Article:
By the year 1668 Versailles apparently approached completion. It had then been seven years in building. But in 1669 the general character of the chateau was again changed. In the embellishments proposed by Le Vau, the architect, the royal domain became the scene of renewed activity, engendered by the King, then just turned thirty years of age, and eager to achieve still greater improvements at Versailles to mark the increasing prosperity of his reign. Half-finished buildings were demolished and begun anew. Immense structures arose, and once again artists flocked to Versailles. Inside the palace and in the park they wrought an elaborate scheme of decoration that made this the most sumptuous dwelling of the monarchy. In the words of Madame Scudery, an annalist of that epoch, Versailles, under the new orders of the King, became "incomparably more beautiful." Another Versailles was born; at the same time there was created a town on the vast acres purchased by the King, in the midst of which three great avenues were built, converging toward the chateau. In addition to the enlargement and improvement of the palace, the King ordered the erection of houses for the use of Colbert, now superintendent of the royal buildings, and for the officers of the Chancellery. From this time he interested himself particularly in the advancement of the infant town; he bought the village of "Old Versailles" and made liberal grants of land to individuals who agreed to build houses there. Opposite the chateau arose the mansions of illustrious nobles of the Court.

As the King remained obstinate in his determination that the "little chateau" of his father should not be removed to make room for a structure more in harmony with the surrounding ostentation, Le Vau covered over the moats and built around the lodge of Louis XIII with imposing effect. The new buildings containing the state apartments of the King and Queen and public salons were separated by great courts from the insignificant beginning of all this mounting splendor. Le Vau did not live to see the completion of the palace. He died in 1670. The work of reconstruction, in which the King maintained a lively interest whether at home or abroad, was continued by the architect's pupils at a cost of thousands of pounds. Eagerly Louis read plans and listened to reports. With still greater interest he attended the proposals of the great Mansard - nephew of the designer and builder who in 1650 revived the use of the "Mansard roof." When he succeeded as "first architect," Jules Mansard (or Mansart) first undertook the erection of quarters for the Bourbon princes. In the same year (1679) that he began the immense south wing for their use, he gave instructions for the building of the now historic Hall of Mirrors between two pavilions named - most appropriately in the light of after events - the Salon of Peace and the Salon of War. From the high arched windows of this glittering Grand Gallery great personages of past and present epochs have surveyed the gardens, fountains and broad walks that are the crowning glory of Versailles.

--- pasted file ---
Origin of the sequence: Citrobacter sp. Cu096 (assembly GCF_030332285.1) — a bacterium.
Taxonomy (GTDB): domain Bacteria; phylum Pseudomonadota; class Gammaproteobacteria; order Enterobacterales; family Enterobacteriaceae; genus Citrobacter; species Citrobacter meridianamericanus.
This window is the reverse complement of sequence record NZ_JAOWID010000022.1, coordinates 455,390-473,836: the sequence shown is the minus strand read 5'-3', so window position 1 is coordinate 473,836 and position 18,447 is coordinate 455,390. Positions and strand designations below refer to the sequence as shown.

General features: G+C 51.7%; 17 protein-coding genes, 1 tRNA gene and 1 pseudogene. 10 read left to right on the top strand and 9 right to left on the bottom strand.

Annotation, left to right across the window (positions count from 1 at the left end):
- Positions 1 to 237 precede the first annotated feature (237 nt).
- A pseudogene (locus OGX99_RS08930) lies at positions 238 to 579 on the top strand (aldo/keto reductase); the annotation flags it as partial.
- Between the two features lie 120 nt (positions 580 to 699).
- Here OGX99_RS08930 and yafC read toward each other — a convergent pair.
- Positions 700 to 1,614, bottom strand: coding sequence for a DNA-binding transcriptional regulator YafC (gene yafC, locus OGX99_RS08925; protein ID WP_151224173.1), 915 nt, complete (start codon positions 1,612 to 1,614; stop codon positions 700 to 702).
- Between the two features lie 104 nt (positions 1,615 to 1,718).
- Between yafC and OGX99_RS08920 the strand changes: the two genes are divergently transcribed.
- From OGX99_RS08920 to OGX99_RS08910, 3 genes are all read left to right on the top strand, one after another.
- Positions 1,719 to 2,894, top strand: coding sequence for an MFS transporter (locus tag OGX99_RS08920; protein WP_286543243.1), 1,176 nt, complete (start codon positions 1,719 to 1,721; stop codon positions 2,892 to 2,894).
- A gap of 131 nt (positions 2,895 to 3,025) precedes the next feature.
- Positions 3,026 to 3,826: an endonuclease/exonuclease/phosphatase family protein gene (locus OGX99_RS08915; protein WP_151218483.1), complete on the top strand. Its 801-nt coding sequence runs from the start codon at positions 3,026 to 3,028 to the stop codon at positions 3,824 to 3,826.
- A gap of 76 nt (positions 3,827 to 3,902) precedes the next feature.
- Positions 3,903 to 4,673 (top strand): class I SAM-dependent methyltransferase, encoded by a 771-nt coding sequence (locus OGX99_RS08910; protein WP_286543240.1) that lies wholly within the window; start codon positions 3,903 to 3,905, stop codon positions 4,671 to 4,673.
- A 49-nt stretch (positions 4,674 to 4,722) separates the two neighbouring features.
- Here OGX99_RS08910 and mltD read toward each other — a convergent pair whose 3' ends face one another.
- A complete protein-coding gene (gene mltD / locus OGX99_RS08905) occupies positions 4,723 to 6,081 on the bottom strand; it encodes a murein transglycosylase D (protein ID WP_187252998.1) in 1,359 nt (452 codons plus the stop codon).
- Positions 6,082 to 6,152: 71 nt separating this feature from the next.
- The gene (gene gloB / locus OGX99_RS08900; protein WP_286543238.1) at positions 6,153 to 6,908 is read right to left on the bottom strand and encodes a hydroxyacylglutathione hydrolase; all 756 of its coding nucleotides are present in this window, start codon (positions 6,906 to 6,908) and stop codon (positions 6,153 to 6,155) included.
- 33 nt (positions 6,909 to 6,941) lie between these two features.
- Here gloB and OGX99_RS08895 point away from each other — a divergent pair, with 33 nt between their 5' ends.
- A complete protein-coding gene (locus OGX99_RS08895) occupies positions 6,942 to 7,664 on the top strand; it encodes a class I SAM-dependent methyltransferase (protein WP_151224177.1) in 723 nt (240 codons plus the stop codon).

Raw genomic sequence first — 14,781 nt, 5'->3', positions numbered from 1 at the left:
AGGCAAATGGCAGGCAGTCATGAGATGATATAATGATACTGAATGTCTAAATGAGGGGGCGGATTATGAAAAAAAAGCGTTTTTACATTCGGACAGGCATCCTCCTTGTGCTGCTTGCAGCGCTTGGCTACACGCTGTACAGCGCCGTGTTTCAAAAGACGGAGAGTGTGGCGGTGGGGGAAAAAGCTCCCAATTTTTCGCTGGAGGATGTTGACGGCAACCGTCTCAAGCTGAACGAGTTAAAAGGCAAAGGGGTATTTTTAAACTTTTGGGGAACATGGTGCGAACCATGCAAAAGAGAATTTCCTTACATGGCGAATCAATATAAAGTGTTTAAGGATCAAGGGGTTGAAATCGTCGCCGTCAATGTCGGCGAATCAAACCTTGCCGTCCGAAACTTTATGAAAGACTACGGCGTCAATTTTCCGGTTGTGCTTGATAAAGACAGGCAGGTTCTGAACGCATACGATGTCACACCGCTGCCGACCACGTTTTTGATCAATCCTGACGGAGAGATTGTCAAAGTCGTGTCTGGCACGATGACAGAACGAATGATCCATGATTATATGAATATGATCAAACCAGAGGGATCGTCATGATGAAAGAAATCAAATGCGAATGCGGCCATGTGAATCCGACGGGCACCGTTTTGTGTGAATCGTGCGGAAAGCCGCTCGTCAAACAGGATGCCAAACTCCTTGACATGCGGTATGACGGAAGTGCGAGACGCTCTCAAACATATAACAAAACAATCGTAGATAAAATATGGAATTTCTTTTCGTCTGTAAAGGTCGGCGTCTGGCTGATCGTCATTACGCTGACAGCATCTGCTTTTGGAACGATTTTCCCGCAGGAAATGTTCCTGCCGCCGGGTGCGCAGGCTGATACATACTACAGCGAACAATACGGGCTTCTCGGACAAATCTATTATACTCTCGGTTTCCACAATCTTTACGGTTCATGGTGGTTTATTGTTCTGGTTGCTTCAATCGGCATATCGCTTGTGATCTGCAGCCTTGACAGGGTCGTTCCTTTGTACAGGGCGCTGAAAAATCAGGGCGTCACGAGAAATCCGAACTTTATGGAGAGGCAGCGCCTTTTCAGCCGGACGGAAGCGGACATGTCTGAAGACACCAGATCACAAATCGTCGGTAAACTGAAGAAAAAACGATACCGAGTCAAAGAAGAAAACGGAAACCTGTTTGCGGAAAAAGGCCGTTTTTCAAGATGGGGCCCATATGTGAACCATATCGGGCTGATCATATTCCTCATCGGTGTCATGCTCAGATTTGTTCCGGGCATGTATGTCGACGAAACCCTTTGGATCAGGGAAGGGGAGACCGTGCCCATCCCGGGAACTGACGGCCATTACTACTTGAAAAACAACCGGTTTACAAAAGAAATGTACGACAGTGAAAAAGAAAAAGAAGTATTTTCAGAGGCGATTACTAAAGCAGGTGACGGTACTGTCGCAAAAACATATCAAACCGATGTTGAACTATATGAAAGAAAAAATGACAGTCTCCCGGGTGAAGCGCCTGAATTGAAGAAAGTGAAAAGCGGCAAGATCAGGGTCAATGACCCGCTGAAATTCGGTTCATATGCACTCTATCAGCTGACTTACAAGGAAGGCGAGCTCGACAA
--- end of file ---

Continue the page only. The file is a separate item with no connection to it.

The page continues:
In the time of the Grand Monarque more than a thousand jets of water cast their silver spray against the greenery of hedge and grove. "Nothing is more surprising," said a chronicler of Louis the Fourteenth's reign, "than the immense quantity of water thrown up by the fountains when they all play together at the promenades of the King. These jets are capable of using up a river." A writer of our day bids us pause for a moment at the viewpoint in the gardens most admired by the King - at the end of the Allee of Latona. "To the east, beyond the brilliant parterre of Latona, with its fountains, its flowers, and its orange-trees, rise the vine-covered walls of the terraces, with their spacious flights of steps and their vividly green clipped yews. Turn to the west and survey the Royal Allee, the Basin of Apollo, and the Grand Canal, or look to the north to the Allee of Ceres, or to the south to that of Bacchus, and you realize the harmony that existed between Mansard and Le Notre in the decoration of the chateau and in the plan of the gardens." Beyond the palace and the surrounding gardens lay the park in which the Grand Trianon was built, of marble, near the bank of the Grand Canal. Madame de Maintenon, who became the King's second wife, was housed within these sumptuous walls, which were completed in 1688.

And so the construction of this miracle work of the Great Monarch went on. In Versailles, Louis was bent on realizing himself, and nothing but himself. The Pharaoh of Egypt built his pyramids with as little consideration of what it meant in tribute from his subjects. Each year took its toll in money and men to make this home of Louis the Magnificent. "The King," wrote Madame de Sevigne on the twelfth of October, 1678, "wishes to go on Saturday to Versailles, but it seems that God does not wish it, by the impossibility of putting the buildings in a state to receive him, and by the great mortality among the workmen." But the work had continued, as the King commanded, and when he finally entered into possession of his new palace in 1682 with all his Court, thirty-six thousand men and six thousand horses were still engaged in making matters comfortable and satisfactory for His Glorious Majesty. "The State," exclaimed the Sun King, "it is I!" and in the same mood he might have added, "Versailles - it is the State!"